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Monday, May 23, 2022

Barclays CEO Jes Staley steps down over Epstein inquiry

Barclays’ CEO Jes Staley. Photo: Peter Nicholls/Reuters

Barclays Bank (BARC.L) said on Monday that its CEO Jef Staley has stepped down following the conclusion of the Financial Conduct Authority and the Prudential Regulation Authority investigation into his relationship with the late disgraced billionaire Jeffrey Epstein. 

 Barclays had been shown conclusions from the regulator following an investigation launched last year which have led to the agreement between him and the board. 

The bank said in a statement: “In view of those conclusions, and Mr Staley’s intention to contest them, the Board and Mr Staley have agreed that he will step down from his role as Group Chief Executive and as a director of Barclays.”

The investigation was examining the “historical” links between Staley and Epstein, who killed himself in 2019 while awaiting trial in the US. The investigation goes back to when Staley ran the private banking arm of JP Morgan (JPM). 

The bank said in February last year that Staley had offered an account of their business relationship. The board decided hte would be “unanimously recommended” for re-election at the bank’s AGM in May 2020. 

Staley has run the bank since 2015. 

Staley is entitled to 12 months’ notice from Barclays under his contract of employment and will therefore continue to receive his current fixed pay (£2.4m per annum delivered in cash and Barclays shares), pension allowance (£120,000 per annum) and other benefits until 31 October 2022.

The bank said CS Venkatakrishnan (known as Venkat) will take over as group CEO, subject to regulatory approval, and as a director of Barclays. 

On appointment, Venkat will receive fixed pay of £2.7m, delivered 50% in cash (paid monthly) and 50% delivered in Barclays shares.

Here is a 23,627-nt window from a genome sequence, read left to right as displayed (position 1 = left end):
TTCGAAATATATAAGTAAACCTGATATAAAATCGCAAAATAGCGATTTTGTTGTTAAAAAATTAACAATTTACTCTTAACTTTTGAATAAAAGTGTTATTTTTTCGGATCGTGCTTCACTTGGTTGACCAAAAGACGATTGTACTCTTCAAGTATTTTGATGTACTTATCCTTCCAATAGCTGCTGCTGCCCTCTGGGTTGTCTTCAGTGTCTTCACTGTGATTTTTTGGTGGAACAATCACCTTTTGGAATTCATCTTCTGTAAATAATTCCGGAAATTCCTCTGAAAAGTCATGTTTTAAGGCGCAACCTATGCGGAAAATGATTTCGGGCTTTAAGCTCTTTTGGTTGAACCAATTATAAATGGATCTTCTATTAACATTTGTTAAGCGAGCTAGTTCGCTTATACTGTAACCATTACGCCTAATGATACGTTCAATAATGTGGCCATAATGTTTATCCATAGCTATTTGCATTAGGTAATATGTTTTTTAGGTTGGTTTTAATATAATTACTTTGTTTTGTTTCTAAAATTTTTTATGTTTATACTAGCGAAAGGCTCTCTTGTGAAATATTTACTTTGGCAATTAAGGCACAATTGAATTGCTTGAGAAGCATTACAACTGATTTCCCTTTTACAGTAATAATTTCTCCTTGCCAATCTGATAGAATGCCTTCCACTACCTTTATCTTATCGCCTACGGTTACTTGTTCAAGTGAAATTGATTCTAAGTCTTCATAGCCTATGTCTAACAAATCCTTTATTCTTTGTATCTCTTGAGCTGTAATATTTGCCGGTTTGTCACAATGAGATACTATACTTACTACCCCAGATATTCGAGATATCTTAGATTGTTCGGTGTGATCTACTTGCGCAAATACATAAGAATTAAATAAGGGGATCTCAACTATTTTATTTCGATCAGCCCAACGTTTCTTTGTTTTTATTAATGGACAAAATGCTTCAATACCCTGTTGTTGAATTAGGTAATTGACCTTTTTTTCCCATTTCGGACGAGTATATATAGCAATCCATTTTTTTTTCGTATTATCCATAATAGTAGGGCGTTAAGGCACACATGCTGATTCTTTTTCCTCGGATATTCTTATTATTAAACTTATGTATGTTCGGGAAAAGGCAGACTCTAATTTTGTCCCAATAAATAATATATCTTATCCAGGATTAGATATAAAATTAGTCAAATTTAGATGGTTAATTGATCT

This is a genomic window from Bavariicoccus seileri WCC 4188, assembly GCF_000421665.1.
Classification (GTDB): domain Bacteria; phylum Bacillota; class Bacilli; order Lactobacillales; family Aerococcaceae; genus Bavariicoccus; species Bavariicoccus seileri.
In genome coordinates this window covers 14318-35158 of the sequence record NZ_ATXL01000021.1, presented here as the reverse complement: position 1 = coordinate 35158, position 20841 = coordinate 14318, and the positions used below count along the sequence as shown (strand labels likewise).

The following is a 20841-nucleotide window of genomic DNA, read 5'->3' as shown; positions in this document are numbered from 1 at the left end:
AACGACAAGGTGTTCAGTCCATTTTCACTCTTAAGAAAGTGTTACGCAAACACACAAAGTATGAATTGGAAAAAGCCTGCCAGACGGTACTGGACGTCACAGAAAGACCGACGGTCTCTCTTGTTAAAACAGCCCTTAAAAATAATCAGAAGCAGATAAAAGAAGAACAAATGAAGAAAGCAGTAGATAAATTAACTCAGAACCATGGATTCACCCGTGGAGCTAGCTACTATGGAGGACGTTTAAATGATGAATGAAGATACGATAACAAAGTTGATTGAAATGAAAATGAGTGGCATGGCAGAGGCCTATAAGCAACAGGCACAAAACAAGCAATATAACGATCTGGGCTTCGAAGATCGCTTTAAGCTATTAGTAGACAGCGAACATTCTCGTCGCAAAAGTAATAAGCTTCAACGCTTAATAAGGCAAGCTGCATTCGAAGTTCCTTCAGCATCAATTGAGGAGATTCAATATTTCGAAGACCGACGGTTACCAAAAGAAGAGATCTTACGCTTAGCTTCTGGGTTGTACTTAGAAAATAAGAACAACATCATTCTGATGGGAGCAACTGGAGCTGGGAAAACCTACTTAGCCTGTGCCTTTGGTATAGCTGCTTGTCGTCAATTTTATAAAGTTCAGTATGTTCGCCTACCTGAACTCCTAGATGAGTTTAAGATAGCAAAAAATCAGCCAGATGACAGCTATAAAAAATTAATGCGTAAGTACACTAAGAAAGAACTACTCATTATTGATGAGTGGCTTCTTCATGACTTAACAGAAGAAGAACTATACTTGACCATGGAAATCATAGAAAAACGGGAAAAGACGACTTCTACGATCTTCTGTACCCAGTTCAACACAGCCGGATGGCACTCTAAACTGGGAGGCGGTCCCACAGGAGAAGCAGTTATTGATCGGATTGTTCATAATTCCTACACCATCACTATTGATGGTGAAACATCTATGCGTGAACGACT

The shares will be delivered quarterly and will be subject to a holding period with restrictions lifting over five years. Venkat will also receive a cash payment in lieu of pension of £135,000 per annum.

Read more: Barclays ‘well positioned’ for rising interest rates as Q3 beats expectations

The board has had succession planning in hand for some time, including reviewing potential external appointees, and identified Venkat as its preferred candidate for this role over a year ago. As a result of which he moved from the position of group chief risk officer to head of global markets. 

Barclays said that the board has “long been confident in Venkat’s capabilities to run the Barclays Group and is delighted to have such a strong internal candidate.” 

The FCA issued a statement saying: “The FCA and PRA do not comment on ongoing investigations or regulatory proceedings beyond confirming the regulatory actions as detailed in the firm’s announcement.”

Barclays shares fell 2.8% lower at the opening bell in London. 

Susannah Streeter, senior investment and markets analyst at Hargreaves Lansdown, said: “The repercussions from the Jeffrey Epstein scandal stretch far and wide, and now Barclays finds itself at the centre of the storm. Sudden change at the top is always unsettling, and the departure of Mr Staley who propelled its successful investment banking expansion strategy may be particularly unnerving for investors, with shares falling 3% in early trading.”

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